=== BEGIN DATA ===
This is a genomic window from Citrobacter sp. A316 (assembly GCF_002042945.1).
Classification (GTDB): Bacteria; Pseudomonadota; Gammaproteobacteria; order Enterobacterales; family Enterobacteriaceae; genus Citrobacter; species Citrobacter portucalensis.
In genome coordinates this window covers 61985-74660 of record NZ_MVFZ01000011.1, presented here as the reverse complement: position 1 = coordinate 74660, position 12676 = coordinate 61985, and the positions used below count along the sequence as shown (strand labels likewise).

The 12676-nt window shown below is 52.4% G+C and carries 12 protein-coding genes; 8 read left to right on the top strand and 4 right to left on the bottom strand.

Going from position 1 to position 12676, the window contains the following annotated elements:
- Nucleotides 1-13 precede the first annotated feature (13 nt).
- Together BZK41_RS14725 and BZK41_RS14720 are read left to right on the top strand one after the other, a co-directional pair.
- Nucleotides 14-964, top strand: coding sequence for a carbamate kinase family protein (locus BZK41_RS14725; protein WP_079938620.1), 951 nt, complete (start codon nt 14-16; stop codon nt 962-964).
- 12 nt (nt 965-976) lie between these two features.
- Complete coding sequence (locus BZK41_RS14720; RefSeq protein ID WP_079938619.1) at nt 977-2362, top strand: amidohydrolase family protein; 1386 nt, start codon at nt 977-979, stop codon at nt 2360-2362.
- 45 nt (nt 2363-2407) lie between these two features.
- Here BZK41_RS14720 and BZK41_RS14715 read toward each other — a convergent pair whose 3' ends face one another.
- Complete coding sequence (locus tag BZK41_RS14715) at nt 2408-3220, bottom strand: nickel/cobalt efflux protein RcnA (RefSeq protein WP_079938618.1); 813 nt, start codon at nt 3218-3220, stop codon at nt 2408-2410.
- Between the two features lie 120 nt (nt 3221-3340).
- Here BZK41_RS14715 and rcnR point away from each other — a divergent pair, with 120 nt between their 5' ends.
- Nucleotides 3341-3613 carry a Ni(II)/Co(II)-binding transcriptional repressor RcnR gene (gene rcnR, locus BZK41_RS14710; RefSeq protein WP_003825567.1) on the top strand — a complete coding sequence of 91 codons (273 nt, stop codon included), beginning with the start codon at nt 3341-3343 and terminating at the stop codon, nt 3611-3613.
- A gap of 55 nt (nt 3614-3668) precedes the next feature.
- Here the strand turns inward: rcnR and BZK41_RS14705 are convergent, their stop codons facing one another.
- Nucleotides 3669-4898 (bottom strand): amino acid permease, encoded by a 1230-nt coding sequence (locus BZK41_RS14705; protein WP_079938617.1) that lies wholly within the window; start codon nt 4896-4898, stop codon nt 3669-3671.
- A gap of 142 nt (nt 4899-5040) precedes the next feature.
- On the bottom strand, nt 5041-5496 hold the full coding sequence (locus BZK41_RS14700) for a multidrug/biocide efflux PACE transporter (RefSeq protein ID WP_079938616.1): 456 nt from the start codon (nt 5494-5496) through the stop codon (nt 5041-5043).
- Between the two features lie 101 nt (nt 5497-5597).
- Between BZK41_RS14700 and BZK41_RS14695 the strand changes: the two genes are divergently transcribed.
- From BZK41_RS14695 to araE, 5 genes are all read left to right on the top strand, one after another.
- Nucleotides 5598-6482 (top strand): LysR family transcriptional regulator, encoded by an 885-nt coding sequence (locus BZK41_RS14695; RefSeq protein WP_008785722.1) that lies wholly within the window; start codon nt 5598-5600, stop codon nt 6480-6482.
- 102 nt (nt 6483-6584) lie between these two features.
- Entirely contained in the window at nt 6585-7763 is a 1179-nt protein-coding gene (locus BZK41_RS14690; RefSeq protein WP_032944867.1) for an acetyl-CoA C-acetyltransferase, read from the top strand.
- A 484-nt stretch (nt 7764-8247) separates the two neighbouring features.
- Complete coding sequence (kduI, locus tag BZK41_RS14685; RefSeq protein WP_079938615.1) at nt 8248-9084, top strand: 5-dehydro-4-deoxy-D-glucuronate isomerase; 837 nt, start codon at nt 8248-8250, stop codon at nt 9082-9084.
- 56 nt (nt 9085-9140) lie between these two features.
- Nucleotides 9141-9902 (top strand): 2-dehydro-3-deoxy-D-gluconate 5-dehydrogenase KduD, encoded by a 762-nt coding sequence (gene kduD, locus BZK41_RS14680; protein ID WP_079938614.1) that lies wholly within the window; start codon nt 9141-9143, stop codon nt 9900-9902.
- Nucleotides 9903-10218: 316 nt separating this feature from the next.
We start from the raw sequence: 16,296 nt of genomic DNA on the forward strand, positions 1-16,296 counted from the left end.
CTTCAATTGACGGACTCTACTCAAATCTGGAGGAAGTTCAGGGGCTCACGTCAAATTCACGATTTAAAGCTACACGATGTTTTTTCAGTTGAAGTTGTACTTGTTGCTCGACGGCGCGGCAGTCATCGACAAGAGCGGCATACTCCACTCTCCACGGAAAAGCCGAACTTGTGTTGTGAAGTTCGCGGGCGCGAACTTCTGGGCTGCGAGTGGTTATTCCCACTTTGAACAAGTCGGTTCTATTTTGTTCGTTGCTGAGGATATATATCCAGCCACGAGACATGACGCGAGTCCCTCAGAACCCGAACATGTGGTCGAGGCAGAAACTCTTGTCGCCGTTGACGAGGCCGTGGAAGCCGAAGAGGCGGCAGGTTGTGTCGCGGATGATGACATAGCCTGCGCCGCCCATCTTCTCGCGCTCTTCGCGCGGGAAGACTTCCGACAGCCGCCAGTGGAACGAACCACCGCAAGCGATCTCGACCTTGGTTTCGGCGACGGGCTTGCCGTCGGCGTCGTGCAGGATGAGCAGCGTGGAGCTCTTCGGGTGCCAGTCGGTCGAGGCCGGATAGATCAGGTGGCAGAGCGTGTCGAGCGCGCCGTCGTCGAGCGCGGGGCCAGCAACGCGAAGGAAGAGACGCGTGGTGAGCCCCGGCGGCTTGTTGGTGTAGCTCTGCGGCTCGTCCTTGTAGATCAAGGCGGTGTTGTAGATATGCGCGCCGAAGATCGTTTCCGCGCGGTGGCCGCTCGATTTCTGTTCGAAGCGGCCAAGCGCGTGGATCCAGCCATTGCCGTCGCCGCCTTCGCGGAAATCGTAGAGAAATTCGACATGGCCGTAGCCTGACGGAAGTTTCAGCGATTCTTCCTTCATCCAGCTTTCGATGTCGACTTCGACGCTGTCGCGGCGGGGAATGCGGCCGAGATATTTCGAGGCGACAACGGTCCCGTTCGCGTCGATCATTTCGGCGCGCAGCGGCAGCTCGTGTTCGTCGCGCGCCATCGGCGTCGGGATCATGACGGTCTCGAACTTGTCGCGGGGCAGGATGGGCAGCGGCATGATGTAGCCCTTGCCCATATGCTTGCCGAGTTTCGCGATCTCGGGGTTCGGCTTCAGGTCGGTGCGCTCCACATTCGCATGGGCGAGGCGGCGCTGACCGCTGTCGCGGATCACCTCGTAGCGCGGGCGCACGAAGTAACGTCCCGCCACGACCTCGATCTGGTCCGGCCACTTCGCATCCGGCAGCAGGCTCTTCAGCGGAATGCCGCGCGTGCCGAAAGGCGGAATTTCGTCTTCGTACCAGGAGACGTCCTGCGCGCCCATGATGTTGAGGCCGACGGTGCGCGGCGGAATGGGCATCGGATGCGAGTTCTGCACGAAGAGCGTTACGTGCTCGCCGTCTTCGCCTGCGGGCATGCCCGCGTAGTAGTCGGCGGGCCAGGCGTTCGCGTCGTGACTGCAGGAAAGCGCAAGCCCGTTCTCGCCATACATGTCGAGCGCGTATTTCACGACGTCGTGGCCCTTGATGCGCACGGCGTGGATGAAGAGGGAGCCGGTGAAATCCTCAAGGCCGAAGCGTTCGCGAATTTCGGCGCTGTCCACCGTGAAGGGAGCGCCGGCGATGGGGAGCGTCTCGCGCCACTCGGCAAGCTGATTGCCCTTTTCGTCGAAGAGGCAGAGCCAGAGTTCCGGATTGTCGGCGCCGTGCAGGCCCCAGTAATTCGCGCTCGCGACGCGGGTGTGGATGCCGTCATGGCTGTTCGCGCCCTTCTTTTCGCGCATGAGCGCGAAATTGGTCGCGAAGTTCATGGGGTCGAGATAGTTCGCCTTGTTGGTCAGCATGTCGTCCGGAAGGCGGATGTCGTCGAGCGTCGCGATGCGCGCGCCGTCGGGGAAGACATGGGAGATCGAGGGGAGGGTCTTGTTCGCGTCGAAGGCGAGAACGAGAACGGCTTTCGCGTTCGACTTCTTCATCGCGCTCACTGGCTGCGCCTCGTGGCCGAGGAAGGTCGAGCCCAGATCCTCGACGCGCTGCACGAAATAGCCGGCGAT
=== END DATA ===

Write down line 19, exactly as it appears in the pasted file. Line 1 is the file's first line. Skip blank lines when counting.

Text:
- Nucleotides 3669-4898 (bottom strand): amino acid permease, encoded by a 1230-nt coding sequence (locus BZK41_RS14705; protein WP_079938617.1) that lies wholly within the window; start codon nt 4896-4898, stop codon nt 3669-3671.